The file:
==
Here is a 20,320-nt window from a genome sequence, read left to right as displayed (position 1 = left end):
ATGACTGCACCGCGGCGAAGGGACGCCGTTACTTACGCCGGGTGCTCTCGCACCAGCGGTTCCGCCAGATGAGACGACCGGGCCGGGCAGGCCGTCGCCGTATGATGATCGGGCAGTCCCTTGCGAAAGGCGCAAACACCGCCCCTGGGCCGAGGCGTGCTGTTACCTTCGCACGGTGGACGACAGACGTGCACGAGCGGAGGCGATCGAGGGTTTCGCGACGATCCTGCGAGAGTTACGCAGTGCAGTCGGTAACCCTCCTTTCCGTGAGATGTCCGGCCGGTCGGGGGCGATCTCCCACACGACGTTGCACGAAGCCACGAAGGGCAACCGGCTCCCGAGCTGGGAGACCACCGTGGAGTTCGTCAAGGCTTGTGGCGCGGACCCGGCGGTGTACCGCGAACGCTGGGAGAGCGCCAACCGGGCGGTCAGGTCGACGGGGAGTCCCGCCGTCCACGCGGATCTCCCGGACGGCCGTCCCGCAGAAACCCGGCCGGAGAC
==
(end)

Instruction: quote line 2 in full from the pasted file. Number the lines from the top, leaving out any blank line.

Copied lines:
ATGACTGCACCGCGGCGAAGGGACGCCGTTACTTACGCCGGGTGCTCTCGCACCAGCGGTTCCGCCAGATGAGACGACCGGGCCGGGCAGGCCGTCGCCGTATGATGATCGGGCAGTCCCTTGCGAAAGGCGCAAACACCGCCCCTGGGCCGAGGCGTGCTGTTACCTTCGCACGGTGGACGACAGACGTGCACGAGCGGAGGCGATCGAGGGTTTCGCGACGATCCTGCGAGAGTTACGCAGTGCAGTCGGTAACCCTCCTTTCCGTGAGATGTCCGGCCGGTCGGGGGCGATCTCCCACACGACGTTGCACGAAGCCACGAAGGGCAACCGGCTCCCGAGCTGGGAGACCACCGTGGAGTTCGTCAAGGCTTGTGGCGCGGACCCGGCGGTGTACCGCGAACGCTGGGAGAGCGCCAACCGGGCGGTCAGGTCGACGGGGAGTCCCGCCGTCCACGCGGATCTCCCGGACGGCCGTCCCGCAGAAACCCGGCCGGAGAC